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Clydesdales/Athenas (200+ lb / 91+ kg) Looking to lose that spare tire? Ideal weight 200+? Frustrated being a large cyclist in a sport geared for the ultra-light? Learn about the bikes and parts that can take the abuse of a heavier cyclist, how to keep your body going while losing the weight, and get support from others who've been successful.

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Old 09-29-13, 09:32 AM   #1
FrenchFit 
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Minimalist Running Shoes - Warning

First long run wearing the flat heel, open box shoes - Merrill's nod to barefoot running. I guess reading "Born to Run" really got into my head. Yesterday, road my bike to the dirt path run, road back home. The warning for those transitioning from regular running shoe is your calfs will be barking the next day. Especially dangerous for big guys putting a big load on each stride.

OMG, can't believe how tight my calf and achilles tendon muscles are today, like I ran up the stairwell at the empire state building. If I were to day the same run today I suspect I would be injured for sure. On the other hand, it does tend to confirm that running in the classic modern running shoe shortens those muscles, those big heel pads and heel striking result in a compact stroke.

Kinda excited to see how my pedal stroke changes after the transition, I suspect the stronger forefoot and longer calf extension is going to pay dividends on a bike, climbing perhaps. But, I'm slowing it down; the advice in those articles to think in terms of 6 to 10 months before you fully rely on flat shoes seems justified. It's like learning to run, walk all over again.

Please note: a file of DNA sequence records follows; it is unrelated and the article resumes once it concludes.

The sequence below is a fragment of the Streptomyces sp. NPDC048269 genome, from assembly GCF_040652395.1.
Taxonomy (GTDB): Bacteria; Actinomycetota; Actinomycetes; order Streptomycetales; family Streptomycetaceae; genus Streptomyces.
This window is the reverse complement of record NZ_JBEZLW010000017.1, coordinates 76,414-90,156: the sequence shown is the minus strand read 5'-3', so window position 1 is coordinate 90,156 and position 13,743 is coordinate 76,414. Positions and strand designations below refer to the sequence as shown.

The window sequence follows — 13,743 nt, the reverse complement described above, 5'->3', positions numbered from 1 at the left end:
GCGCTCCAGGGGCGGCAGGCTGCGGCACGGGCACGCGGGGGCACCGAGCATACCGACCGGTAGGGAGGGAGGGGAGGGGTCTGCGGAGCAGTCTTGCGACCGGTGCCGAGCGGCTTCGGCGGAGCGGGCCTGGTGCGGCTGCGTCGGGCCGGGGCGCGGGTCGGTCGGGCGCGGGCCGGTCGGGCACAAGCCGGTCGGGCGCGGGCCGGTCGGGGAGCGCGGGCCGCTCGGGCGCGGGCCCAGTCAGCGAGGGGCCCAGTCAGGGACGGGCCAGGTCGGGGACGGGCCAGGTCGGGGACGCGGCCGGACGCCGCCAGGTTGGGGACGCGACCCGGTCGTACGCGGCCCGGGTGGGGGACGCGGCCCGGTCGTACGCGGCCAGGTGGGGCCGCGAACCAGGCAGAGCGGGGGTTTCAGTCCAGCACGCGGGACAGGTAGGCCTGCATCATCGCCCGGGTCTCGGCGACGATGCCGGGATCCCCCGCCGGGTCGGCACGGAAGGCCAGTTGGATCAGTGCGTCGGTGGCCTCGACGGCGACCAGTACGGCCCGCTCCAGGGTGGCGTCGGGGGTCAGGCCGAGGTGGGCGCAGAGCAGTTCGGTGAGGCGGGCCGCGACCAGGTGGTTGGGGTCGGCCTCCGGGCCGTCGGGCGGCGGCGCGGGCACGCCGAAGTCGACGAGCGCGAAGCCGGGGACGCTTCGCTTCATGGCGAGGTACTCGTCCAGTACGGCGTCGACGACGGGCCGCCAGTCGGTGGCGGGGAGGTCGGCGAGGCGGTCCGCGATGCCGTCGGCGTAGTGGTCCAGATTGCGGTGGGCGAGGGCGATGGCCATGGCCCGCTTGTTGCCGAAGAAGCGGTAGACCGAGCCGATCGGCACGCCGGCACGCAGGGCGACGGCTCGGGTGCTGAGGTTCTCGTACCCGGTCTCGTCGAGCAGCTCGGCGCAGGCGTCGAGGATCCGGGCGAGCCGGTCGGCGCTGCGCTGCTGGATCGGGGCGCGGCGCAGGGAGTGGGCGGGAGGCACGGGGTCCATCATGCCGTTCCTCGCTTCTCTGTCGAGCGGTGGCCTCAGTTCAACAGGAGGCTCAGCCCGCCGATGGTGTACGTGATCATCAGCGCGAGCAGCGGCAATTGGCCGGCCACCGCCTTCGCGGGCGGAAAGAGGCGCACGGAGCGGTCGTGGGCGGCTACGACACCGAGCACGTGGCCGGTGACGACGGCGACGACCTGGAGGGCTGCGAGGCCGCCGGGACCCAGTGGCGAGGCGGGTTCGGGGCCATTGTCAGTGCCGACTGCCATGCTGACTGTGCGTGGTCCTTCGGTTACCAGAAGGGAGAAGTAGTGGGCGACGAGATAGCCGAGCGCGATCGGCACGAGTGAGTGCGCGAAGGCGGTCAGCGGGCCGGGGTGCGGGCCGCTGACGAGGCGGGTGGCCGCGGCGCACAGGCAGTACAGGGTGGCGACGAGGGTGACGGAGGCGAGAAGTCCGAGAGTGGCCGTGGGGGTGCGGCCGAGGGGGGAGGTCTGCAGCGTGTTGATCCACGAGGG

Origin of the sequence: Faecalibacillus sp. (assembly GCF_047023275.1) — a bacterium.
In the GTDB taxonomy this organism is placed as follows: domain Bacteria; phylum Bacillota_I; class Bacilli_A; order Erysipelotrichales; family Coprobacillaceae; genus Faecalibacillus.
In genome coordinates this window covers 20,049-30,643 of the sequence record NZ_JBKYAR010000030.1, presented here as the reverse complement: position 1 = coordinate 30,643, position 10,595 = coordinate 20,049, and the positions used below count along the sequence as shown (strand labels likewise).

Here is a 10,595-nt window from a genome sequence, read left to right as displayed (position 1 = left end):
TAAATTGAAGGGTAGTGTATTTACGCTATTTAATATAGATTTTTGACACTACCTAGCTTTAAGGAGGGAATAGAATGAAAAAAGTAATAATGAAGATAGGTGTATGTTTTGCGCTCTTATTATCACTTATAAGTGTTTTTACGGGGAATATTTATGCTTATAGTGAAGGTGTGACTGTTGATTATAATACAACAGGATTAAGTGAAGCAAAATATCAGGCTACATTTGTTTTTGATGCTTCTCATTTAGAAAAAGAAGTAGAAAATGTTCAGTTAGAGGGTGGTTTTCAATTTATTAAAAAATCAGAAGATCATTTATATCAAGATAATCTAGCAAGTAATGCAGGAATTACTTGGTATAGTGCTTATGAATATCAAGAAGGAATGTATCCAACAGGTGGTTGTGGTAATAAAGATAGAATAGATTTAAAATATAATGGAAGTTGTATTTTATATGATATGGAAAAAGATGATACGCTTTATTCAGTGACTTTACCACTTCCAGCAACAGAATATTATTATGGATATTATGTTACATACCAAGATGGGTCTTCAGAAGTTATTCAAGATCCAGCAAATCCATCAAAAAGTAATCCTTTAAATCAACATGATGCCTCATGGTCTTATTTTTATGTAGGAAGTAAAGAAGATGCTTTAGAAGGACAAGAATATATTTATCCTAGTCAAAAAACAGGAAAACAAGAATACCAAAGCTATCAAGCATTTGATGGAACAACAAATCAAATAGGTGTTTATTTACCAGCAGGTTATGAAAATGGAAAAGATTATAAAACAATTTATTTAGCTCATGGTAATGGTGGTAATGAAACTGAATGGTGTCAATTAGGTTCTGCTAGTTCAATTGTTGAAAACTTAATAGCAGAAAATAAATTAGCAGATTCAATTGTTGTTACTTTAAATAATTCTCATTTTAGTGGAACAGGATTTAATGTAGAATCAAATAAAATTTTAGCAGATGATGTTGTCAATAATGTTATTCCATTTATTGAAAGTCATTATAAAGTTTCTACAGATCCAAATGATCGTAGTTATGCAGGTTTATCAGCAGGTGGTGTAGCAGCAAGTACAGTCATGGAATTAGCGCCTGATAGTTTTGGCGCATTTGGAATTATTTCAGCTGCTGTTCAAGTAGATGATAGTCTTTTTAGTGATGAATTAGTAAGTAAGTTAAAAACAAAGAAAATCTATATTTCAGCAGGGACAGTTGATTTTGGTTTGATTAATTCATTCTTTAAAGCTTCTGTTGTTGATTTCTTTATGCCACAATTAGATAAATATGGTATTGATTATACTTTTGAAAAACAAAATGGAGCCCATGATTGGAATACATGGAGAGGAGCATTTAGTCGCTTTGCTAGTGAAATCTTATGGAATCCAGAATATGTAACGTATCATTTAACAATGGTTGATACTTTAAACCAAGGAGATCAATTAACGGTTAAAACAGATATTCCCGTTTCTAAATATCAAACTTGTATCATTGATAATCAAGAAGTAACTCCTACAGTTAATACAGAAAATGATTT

Anyone make the transition to minimalist running, walking shoes?
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Old 09-29-13, 10:28 AM   #2
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I switched a couple yes ago when I got into running. Knees were killing me on my lunch runs of 3-5miles. So switched to forefoot landing and got some light weight Nike's. Ended up getting a stress fracture on my big toe from too many hills and hung up my shoes til this past July. Now running 3-4 days a week with the same shorter stride I started a while ago. The impact has to go somewhere, instead of the knees the calves and low quads act as the shock absorbers. Mine get really sore as the week goes on and worse if I try to run fast. I found calf compression sleeves help a ton for both running performance and recovery so I use them allot and worth the $40 for them. I still have yet to do a long run, most of my runs are at lunch so I just bang out 4-7miles pending on if I have a meeting when I get back to the office. Current shoes are Reebok realflex transition 2.
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Old 09-29-13, 11:36 AM   #3
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My limited experience is that moving to mid foot/fore foot strike is more important than the shoe. Having a show that facilitates that move is good.

I ended splitting the difference and with with nike free...... They let you know if you do a heel strike as there is not lots of cushioning, encouraging mid/fore touch. Totally different from all the heavy duty shoes I used to use...like brooks beast.

for me I can run (not far, or fast.....far is conditioning (running take a lot more than biking IMHO) and fast is a never to be thing) and my knees don't hurt.